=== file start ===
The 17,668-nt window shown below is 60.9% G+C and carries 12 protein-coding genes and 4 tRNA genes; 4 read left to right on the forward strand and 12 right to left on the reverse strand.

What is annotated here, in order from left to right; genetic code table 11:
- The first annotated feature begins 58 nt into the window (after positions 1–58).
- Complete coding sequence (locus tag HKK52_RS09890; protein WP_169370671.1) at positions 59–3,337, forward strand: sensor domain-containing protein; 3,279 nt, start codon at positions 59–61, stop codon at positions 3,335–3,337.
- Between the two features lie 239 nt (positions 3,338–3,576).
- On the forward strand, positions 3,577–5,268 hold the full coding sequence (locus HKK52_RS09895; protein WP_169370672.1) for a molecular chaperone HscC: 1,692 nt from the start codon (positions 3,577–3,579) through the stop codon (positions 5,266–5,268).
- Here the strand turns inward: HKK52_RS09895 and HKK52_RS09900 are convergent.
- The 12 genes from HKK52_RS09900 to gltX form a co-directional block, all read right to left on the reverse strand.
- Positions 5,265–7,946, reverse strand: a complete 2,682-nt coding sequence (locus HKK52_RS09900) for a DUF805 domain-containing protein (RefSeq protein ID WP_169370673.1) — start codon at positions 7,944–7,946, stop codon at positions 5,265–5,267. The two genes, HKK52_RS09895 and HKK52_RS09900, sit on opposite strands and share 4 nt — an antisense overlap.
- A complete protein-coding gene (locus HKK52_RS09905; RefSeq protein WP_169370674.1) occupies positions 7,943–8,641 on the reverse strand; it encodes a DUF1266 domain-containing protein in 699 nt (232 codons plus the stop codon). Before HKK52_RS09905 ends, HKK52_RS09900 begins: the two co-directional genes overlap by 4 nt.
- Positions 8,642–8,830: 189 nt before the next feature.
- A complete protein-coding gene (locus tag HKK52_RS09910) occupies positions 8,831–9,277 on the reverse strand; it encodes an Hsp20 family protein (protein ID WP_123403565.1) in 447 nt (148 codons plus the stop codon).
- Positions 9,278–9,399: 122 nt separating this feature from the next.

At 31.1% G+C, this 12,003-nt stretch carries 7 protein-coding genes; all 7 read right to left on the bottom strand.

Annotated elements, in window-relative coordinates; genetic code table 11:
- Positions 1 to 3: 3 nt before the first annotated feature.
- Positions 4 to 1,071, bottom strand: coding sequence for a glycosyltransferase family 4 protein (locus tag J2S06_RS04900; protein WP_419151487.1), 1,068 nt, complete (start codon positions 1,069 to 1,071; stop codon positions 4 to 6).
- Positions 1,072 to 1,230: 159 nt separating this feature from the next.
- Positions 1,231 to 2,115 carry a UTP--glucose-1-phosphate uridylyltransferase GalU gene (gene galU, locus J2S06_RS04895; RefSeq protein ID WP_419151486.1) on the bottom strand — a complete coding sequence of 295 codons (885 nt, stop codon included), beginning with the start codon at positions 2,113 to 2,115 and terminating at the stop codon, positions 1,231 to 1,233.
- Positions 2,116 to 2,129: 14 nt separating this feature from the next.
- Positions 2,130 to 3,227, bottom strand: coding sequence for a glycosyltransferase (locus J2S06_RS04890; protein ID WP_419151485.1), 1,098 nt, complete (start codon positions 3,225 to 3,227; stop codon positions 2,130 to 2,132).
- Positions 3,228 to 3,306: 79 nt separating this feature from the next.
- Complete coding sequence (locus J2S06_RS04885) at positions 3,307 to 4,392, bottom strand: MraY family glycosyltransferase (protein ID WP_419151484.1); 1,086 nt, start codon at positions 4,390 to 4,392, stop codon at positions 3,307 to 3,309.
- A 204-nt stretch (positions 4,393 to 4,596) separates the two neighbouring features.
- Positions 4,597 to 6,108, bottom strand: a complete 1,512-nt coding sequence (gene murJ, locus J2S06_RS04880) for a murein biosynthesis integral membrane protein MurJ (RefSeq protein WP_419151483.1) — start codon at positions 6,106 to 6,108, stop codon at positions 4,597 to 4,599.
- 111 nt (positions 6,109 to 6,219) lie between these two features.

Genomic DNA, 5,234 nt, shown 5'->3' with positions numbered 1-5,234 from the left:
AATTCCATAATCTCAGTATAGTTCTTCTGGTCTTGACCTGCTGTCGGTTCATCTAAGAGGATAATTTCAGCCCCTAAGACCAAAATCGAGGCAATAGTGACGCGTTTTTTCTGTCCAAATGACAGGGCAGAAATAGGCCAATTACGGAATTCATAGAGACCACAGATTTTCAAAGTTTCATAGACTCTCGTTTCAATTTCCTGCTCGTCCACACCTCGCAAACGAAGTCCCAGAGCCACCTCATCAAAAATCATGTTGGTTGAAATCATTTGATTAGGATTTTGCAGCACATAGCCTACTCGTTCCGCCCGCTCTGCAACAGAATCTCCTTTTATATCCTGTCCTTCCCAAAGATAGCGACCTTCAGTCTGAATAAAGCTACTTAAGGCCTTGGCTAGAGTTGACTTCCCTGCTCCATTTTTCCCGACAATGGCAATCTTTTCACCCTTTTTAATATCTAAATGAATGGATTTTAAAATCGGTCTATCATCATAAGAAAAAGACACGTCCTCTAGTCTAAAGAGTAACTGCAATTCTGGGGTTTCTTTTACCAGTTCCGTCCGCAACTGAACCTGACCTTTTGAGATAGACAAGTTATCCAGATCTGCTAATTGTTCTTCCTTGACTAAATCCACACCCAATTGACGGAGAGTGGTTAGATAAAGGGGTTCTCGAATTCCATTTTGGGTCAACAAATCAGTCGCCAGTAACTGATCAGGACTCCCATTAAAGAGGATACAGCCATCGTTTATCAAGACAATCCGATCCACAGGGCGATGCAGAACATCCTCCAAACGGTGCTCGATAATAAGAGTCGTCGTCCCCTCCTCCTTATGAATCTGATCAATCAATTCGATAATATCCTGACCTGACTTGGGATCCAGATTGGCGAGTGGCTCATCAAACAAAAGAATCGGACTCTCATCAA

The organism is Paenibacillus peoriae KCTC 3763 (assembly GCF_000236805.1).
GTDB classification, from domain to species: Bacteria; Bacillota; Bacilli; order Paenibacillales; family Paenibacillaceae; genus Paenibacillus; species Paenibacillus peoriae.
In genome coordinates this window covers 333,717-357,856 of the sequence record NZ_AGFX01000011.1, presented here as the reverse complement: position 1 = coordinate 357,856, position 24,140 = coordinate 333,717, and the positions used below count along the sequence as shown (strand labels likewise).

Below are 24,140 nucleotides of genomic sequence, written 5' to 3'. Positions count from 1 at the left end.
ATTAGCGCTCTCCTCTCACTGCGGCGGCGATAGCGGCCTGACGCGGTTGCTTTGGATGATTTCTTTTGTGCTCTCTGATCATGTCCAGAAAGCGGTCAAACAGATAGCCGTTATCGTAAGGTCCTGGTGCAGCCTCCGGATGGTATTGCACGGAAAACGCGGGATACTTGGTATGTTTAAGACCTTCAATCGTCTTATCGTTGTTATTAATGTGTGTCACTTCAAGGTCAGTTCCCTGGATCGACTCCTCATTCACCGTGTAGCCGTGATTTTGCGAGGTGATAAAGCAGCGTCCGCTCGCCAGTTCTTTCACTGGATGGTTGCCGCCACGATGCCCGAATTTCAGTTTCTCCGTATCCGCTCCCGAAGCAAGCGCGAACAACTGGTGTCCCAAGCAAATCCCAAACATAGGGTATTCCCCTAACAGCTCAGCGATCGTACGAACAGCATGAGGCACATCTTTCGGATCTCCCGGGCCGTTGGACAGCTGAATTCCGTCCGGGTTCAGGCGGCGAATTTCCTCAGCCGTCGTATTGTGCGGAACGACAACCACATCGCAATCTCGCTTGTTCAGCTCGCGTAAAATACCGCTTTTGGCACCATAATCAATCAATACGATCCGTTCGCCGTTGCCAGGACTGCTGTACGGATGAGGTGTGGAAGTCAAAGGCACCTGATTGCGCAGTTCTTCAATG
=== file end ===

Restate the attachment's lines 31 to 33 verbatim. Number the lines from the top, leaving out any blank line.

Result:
In genome coordinates this window covers 333,717-357,856 of the sequence record NZ_AGFX01000011.1, presented here as the reverse complement: position 1 = coordinate 357,856, position 24,140 = coordinate 333,717, and the positions used below count along the sequence as shown (strand labels likewise).

Below are 24,140 nucleotides of genomic sequence, written 5' to 3'. Positions count from 1 at the left end.
ATTAGCGCTCTCCTCTCACTGCGGCGGCGATAGCGGCCTGACGCGGTTGCTTTGGATGATTTCTTTTGTGCTCTCTGATCATGTCCAGAAAGCGGTCAAACAGATAGCCGTTATCGTAAGGTCCTGGTGCAGCCTCCGGATGGTATTGCACGGAAAACGCGGGATACTTGGTATGTTTAAGACCTTCAATCGTCTTATCGTTGTTATTAATGTGTGTCACTTCAAGGTCAGTTCCCTGGATCGACTCCTCATTCACCGTGTAGCCGTGATTTTGCGAGGTGATAAAGCAGCGTCCGCTCGCCAGTTCTTTCACTGGATGGTTGCCGCCACGATGCCCGAATTTCAGTTTCTCCGTATCCGCTCCCGAAGCAAGCGCGAACAACTGGTGTCCCAAGCAAATCCCAAACATAGGGTATTCCCCTAACAGCTCAGCGATCGTACGAACAGCATGAGGCACATCTTTCGGATCTCCCGGGCCGTTGGACAGCTGAATTCCGTCCGGGTTCAGGCGGCGAATTTCCTCAGCCGTCGTATTGTGCGGAACGACAACCACATCGCAATCTCGCTTGTTCAGCTCGCGTAAAATACCGCTTTTGGCACCATAATCAATCAATACGATCCGTTCGCCGTTGCCAGGACTGCTGTACGGATGAGGTGTGGAAGTCAAAGGCACCTGATTGCGCAGTTCTTCAATG